On Monday, February 1 at 2 p.m., I'm going to to give a talk, entitled The Subjectivity of Consciousness as 'Inner Awareness' (see abstract below), at University of Hertfordshire's Philosophy Research Seminar. Due to the current lockdown in the UK, the seminar is taking place online this semester and is open to the public. Please drop me an e-mail at firstname.lastname@example.org if you are interested in attending and I'll send you the Zoom link.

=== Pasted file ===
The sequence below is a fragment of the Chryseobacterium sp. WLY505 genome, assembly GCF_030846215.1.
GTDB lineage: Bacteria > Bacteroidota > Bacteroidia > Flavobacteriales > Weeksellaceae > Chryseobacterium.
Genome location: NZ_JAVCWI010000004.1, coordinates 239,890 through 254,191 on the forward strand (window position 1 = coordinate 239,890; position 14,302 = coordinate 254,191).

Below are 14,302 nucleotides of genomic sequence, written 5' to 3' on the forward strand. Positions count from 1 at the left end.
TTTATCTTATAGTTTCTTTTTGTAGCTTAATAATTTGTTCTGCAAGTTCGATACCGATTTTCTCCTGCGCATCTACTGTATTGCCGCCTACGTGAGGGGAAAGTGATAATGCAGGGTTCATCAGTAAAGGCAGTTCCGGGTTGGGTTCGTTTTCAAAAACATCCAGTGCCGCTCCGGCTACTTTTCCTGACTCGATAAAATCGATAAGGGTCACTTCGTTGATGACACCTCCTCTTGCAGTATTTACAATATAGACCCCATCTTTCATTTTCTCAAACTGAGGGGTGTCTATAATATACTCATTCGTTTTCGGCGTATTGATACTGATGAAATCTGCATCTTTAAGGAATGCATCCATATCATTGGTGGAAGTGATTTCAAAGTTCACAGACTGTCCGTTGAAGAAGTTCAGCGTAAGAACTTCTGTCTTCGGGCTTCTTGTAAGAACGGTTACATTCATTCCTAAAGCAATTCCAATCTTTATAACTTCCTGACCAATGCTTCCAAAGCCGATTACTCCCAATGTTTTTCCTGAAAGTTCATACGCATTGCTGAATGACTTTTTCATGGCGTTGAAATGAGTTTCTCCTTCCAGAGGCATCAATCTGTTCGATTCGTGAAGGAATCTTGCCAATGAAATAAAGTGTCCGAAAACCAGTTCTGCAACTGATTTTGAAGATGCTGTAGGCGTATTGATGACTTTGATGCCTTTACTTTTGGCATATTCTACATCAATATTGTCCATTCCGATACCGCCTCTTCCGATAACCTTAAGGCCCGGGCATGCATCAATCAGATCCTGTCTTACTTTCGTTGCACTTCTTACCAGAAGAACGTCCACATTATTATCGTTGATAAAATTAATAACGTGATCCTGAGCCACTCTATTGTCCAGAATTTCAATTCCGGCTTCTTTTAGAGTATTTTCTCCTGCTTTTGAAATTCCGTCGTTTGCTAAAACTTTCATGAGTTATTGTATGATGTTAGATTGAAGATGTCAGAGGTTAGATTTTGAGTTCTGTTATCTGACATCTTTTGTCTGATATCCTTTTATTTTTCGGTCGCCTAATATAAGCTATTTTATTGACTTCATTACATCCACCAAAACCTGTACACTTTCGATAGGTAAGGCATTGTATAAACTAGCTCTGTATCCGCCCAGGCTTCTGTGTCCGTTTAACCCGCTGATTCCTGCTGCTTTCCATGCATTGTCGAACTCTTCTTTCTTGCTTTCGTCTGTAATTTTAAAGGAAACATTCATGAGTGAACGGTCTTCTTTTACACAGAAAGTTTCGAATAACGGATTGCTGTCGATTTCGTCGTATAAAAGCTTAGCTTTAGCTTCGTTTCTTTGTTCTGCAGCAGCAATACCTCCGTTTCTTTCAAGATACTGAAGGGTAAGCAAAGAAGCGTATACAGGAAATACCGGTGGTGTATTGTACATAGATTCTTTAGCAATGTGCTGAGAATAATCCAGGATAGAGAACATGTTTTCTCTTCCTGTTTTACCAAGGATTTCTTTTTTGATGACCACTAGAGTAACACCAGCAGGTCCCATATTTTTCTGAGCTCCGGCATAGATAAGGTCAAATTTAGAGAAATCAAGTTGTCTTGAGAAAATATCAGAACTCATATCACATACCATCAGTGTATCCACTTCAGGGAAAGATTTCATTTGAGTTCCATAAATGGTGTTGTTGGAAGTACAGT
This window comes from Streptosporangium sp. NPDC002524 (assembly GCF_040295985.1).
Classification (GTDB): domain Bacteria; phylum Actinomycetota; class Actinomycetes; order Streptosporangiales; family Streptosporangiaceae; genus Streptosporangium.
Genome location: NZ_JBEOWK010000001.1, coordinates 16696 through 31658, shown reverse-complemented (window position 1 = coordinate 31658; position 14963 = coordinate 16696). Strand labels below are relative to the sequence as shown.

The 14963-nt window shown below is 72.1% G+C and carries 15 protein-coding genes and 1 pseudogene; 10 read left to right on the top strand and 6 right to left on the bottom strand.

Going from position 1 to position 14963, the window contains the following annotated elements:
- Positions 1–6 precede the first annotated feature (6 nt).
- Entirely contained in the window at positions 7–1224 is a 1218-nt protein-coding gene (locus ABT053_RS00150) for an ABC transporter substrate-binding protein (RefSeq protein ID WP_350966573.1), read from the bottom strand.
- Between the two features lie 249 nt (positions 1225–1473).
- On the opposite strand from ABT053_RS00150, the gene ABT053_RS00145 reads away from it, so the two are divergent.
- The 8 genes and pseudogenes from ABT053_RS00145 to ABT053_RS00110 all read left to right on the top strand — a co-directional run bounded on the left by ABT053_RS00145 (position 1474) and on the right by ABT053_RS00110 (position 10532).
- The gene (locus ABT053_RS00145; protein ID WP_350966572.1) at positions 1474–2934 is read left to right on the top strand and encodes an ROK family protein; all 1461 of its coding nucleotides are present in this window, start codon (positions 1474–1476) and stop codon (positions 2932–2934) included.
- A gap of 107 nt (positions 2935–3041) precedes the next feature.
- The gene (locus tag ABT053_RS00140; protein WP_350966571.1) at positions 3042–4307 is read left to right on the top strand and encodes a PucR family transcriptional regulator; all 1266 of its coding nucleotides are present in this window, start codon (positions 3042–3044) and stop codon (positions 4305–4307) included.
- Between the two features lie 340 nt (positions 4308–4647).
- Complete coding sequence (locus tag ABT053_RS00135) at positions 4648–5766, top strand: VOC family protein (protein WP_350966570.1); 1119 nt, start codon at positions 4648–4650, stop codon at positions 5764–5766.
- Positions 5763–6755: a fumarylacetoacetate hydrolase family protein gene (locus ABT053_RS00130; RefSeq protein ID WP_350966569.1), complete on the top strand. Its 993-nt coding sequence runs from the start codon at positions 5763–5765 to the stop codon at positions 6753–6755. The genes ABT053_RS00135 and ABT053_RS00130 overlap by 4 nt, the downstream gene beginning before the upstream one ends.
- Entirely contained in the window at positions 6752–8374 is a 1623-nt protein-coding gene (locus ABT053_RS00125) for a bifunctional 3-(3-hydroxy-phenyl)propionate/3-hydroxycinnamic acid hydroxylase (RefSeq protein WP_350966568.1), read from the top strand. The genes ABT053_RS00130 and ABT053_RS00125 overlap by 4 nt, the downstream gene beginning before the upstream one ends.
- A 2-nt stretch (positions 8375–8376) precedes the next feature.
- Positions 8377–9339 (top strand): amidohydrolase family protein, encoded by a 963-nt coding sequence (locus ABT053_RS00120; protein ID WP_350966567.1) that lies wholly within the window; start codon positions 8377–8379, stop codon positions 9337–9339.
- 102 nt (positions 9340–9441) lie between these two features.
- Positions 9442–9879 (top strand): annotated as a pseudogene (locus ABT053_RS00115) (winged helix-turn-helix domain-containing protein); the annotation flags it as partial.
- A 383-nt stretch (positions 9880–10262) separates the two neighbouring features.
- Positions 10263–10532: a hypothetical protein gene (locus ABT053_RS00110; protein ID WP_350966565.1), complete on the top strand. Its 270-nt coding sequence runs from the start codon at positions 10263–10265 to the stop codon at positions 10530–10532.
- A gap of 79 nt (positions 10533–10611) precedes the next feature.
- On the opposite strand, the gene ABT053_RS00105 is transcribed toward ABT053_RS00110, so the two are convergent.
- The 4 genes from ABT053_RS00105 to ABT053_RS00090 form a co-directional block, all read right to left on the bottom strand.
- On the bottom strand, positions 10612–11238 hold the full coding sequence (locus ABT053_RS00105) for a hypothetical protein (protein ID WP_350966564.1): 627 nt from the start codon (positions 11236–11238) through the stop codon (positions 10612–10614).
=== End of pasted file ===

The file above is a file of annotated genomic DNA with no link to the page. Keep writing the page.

There is a broad consensus that a phenomenally conscious state normally involves – apart from its qualitative nature – a ‘for-me’ aspect that constitutes the state’s subjective character, or subjectivity. According to Kriegel’s influential self-representationalist account, subjective character, or for-me-ness, is constituted by a conscious state’s ‘inner awareness’ of itself that is a ubiquitous peripheral accompaniment of the focal ‘outer awareness’ that targets various features of the world and our bodies. Crucially, inner awareness is viewed by Kriegel as itself phenomenally conscious and thus involving its own ‘dim’ phenomenology. While I think Kriegel’s focus on subjective character is welcome, I wish to challenge the construal of for-me-ness as phenomenally conscious that his account is an instance of. I shall first discuss Nida-Rümelin’s challenge for the self-representationalist account, arguing that while her critique is persuasive, her own conception of ‘primitive awareness’ is not clearly a viable alternative for the proponents of conscious for-me-ness. I shall then offer a new argument against conscious for-me-ness that, if sound, would have a more general scope and would apply, for example, to the conception of for-me-ness, famously defended by Zahavi & Kriegel. I shall conclude by briefly considering the merits and challenges of an unconscious construal of for-me-ness.